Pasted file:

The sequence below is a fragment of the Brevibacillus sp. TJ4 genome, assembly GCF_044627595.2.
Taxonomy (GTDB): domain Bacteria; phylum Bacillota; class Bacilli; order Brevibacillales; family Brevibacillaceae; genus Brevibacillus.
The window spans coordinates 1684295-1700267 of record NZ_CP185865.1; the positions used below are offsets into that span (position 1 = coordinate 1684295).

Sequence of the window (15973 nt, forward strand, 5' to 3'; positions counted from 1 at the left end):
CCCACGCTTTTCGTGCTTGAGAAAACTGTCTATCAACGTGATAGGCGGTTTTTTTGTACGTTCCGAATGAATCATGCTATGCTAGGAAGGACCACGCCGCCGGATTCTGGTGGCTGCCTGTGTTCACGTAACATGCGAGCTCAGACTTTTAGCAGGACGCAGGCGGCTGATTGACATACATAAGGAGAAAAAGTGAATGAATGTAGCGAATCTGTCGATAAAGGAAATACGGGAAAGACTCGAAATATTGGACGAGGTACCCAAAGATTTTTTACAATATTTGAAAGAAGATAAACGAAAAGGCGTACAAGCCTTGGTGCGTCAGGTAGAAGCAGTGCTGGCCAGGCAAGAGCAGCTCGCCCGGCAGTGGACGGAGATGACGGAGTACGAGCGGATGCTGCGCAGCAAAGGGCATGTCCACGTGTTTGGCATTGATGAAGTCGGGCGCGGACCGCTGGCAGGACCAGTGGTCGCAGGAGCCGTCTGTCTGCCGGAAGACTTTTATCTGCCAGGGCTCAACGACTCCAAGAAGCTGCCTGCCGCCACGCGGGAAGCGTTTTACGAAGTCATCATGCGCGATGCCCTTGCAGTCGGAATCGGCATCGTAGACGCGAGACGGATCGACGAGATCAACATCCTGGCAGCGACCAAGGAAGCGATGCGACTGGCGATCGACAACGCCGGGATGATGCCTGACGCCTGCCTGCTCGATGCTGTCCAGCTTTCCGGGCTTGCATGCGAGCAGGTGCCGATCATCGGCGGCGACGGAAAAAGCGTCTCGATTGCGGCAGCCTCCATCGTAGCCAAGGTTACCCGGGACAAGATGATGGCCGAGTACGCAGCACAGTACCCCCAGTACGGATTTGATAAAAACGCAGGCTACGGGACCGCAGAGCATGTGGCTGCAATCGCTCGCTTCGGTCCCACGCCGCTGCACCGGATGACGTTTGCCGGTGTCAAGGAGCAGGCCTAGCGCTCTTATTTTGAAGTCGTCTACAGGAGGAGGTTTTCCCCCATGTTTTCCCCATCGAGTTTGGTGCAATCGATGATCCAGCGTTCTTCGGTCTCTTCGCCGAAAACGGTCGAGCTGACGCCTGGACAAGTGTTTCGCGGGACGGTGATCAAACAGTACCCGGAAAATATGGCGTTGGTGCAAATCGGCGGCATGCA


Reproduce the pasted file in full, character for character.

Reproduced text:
The sequence below is a fragment of the Brevibacillus sp. TJ4 genome, assembly GCF_044627595.2.
Taxonomy (GTDB): domain Bacteria; phylum Bacillota; class Bacilli; order Brevibacillales; family Brevibacillaceae; genus Brevibacillus.
The window spans coordinates 1684295-1700267 of record NZ_CP185865.1; the positions used below are offsets into that span (position 1 = coordinate 1684295).

Sequence of the window (15973 nt, forward strand, 5' to 3'; positions counted from 1 at the left end):
CCCACGCTTTTCGTGCTTGAGAAAACTGTCTATCAACGTGATAGGCGGTTTTTTTGTACGTTCCGAATGAATCATGCTATGCTAGGAAGGACCACGCCGCCGGATTCTGGTGGCTGCCTGTGTTCACGTAACATGCGAGCTCAGACTTTTAGCAGGACGCAGGCGGCTGATTGACATACATAAGGAGAAAAAGTGAATGAATGTAGCGAATCTGTCGATAAAGGAAATACGGGAAAGACTCGAAATATTGGACGAGGTACCCAAAGATTTTTTACAATATTTGAAAGAAGATAAACGAAAAGGCGTACAAGCCTTGGTGCGTCAGGTAGAAGCAGTGCTGGCCAGGCAAGAGCAGCTCGCCCGGCAGTGGACGGAGATGACGGAGTACGAGCGGATGCTGCGCAGCAAAGGGCATGTCCACGTGTTTGGCATTGATGAAGTCGGGCGCGGACCGCTGGCAGGACCAGTGGTCGCAGGAGCCGTCTGTCTGCCGGAAGACTTTTATCTGCCAGGGCTCAACGACTCCAAGAAGCTGCCTGCCGCCACGCGGGAAGCGTTTTACGAAGTCATCATGCGCGATGCCCTTGCAGTCGGAATCGGCATCGTAGACGCGAGACGGATCGACGAGATCAACATCCTGGCAGCGACCAAGGAAGCGATGCGACTGGCGATCGACAACGCCGGGATGATGCCTGACGCCTGCCTGCTCGATGCTGTCCAGCTTTCCGGGCTTGCATGCGAGCAGGTGCCGATCATCGGCGGCGACGGAAAAAGCGTCTCGATTGCGGCAGCCTCCATCGTAGCCAAGGTTACCCGGGACAAGATGATGGCCGAGTACGCAGCACAGTACCCCCAGTACGGATTTGATAAAAACGCAGGCTACGGGACCGCAGAGCATGTGGCTGCAATCGCTCGCTTCGGTCCCACGCCGCTGCACCGGATGACGTTTGCCGGTGTCAAGGAGCAGGCCTAGCGCTCTTATTTTGAAGTCGTCTACAGGAGGAGGTTTTCCCCCATGTTTTCCCCATCGAGTTTGGTGCAATCGATGATCCAGCGTTCTTCGGTCTCTTCGCCGAAAACGGTCGAGCTGACGCCTGGACAAGTGTTTCGCGGGACGGTGATCAAACAGTACCCGGAAAATATGGCGTTGGTGCAAATCGGCGGCATGCA